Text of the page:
I thank the noble Baroness for the question. I do not have the figure for what 2024 will provide. All I can say is that we are absolutely committed to continuing to support Ukraine at the level or even ahead of what we have done. To be clear about this, it is not just the scale of support; it is the type of support. One thing that the UK has done—and I pay tribute to my successors as Prime Minister in this—is to be always ahead of the game. Lots of people were worried about giving them NLAW anti-tank missiles, but we went ahead and did it—then others did. Lots of people were worried about giving support in terms of tanks; we did it, and others followed—and the same again with long-range artillery and, crucially, the same again with Storm Shadow missiles, or so-called long-range fires, which have made such a difference right across the battle space. We will continue to support them at that level, asking them what it is they most need and making sure that our support is effective.

My Lords, I reiterate, as I have done before, our full support for the Government’s actions, militarily and economically and in terms of humanitarian support for Ukraine. The noble Lord said that we must remain ahead of the game, and one clear thing that we need to ensure is that the Government who have caused this war pay for the rebuilding of Ukraine. Of course, the EU has already set out a plan to repurpose Russian frozen assets; Canada has passed laws to do it; and the US has drafted laws to do it. When will we see this Government act, and not be behind the game?

I thank the noble Lord for his question. It is an extremely important point, and it is one of the things that I have looked at since taking office. I am going to Washington this week and will be discussing that specific point with my counterparts in the United States. To me, it is clear that this is confiscated money; it should be taken away from the Russians who possess it and should be used as a downpayment now—instead, as it were, of reparations coming later. Of course, there are all sorts of legal concerns and all sorts of concerns about precedent and chilling effects on investment and the rest of it. But I am with the noble Lord on the moral and emotional stance—that this is the right thing to do. Let us see if we can get it done.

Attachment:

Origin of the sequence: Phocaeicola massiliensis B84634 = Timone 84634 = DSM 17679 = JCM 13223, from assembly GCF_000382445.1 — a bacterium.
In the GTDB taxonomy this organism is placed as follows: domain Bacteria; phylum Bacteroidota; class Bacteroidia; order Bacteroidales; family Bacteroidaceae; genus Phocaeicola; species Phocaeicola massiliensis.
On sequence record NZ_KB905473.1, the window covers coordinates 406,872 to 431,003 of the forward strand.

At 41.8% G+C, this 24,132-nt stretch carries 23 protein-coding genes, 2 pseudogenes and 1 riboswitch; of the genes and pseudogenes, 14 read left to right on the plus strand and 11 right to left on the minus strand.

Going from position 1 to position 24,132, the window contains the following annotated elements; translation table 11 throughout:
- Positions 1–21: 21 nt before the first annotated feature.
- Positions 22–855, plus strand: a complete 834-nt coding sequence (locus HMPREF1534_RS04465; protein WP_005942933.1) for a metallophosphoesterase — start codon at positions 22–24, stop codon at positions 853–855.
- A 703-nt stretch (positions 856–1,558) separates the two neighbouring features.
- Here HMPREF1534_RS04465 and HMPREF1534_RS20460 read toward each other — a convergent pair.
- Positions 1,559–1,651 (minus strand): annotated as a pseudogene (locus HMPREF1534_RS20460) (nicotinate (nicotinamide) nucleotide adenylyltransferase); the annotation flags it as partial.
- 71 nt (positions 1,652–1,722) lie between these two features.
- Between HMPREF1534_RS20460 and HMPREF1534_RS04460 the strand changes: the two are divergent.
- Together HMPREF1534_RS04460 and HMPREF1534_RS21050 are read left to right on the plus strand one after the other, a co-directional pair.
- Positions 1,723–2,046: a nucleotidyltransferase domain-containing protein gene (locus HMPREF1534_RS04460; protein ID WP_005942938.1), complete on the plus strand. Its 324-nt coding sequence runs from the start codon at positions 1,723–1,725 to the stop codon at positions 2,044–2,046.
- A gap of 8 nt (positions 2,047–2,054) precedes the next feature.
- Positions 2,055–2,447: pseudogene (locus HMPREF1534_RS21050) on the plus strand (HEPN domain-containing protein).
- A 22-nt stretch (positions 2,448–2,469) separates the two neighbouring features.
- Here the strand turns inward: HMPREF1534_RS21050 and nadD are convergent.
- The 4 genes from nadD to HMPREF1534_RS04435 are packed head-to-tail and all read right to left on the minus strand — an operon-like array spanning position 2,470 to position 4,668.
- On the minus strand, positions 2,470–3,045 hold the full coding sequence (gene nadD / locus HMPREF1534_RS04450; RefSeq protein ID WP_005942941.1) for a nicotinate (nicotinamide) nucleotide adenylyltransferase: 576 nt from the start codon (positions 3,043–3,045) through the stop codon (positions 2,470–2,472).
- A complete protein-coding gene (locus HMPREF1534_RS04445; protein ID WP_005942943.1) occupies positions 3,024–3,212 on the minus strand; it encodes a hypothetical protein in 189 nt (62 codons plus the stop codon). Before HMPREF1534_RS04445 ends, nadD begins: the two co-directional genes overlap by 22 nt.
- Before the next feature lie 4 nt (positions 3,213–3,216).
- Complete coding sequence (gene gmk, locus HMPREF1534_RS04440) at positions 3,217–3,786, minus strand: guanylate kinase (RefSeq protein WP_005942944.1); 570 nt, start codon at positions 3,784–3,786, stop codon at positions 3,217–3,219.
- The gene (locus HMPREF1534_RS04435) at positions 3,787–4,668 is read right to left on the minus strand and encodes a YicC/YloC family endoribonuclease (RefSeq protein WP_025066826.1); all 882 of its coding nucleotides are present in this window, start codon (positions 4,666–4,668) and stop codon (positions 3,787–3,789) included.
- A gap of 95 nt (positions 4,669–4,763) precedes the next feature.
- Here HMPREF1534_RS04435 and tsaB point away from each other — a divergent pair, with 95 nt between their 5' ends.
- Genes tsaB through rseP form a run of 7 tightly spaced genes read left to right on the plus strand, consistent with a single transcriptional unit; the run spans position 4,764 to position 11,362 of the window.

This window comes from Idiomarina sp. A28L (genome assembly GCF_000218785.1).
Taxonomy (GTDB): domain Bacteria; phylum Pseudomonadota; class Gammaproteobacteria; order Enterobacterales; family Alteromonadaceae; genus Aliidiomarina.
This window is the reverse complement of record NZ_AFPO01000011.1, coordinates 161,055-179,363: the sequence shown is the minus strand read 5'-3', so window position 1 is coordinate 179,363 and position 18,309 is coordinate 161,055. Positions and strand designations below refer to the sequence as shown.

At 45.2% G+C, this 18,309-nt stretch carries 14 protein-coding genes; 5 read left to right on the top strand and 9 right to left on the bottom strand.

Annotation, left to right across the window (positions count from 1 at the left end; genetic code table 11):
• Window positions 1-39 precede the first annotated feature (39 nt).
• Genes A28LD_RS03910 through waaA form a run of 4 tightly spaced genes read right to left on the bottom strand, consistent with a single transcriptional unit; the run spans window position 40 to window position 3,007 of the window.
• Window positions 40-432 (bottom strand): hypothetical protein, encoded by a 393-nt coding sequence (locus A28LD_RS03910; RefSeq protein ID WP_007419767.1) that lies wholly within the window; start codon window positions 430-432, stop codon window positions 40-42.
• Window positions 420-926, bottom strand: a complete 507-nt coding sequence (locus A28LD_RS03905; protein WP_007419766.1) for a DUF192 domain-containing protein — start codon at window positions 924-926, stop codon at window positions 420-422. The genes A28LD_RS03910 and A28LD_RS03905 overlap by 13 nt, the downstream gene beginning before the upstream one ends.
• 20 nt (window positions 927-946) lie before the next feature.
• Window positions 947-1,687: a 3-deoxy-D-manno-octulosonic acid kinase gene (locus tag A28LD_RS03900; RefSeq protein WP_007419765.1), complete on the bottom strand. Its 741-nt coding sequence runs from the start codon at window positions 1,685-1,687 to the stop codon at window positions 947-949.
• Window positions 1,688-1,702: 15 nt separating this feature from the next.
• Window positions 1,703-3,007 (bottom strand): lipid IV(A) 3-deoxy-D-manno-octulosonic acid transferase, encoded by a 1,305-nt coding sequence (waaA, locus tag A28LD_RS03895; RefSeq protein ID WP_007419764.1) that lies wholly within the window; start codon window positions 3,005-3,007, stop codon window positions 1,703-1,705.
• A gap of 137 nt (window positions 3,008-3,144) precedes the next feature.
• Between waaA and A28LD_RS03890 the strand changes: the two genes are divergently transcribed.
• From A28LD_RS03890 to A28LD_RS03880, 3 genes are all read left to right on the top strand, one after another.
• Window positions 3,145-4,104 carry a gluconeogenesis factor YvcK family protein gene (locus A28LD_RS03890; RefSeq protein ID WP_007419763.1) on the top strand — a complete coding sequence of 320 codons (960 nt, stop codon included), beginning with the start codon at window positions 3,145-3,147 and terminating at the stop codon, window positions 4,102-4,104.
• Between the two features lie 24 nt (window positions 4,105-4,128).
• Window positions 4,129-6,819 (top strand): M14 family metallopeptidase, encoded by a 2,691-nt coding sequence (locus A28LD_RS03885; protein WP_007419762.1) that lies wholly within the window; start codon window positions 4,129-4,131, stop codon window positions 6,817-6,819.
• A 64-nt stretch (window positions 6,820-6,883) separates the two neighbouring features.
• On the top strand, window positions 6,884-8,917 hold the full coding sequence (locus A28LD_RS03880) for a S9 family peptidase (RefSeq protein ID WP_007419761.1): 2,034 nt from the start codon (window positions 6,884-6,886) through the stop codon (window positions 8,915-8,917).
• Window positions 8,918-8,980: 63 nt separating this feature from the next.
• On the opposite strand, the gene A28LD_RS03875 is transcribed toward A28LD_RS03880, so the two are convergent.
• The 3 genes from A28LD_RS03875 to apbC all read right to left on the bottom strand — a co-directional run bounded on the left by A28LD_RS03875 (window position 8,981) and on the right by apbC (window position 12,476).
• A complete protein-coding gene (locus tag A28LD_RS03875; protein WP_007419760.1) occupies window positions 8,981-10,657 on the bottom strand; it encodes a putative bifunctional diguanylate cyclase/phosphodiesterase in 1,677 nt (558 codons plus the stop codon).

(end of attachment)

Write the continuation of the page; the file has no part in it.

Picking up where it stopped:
My Lords, could the Minister comment on his department’s assessment of reports that not only has Turkey vastly increased its trade with Russia but that Turkish ports are being used for arms smuggling and, in some cases, exporting dual-purpose goods into Russia, thereby helping Russia? I wonder what the assessment is, and what we might be able to do about that.

I thank the right reverend Prelate for his question. He is absolutely right: one thing that we have to do is to look right across the world at where there is potential for countries exporting dual-use goods and other goods of concern to Russia so they can build more weapons and drones and all the rest of it. He is absolutely right that there are concerns about Turkey, and I raised those specifically with the Turkish Foreign Minister when I met him recently at the NATO conference. There are also concerns about other countries, and I can tell him and all noble Lords that we are going though it country by country and concern by concern, trying to track down where those dual-use goods are coming from and trying to take the appropriate measures, including sanctions, when necessary.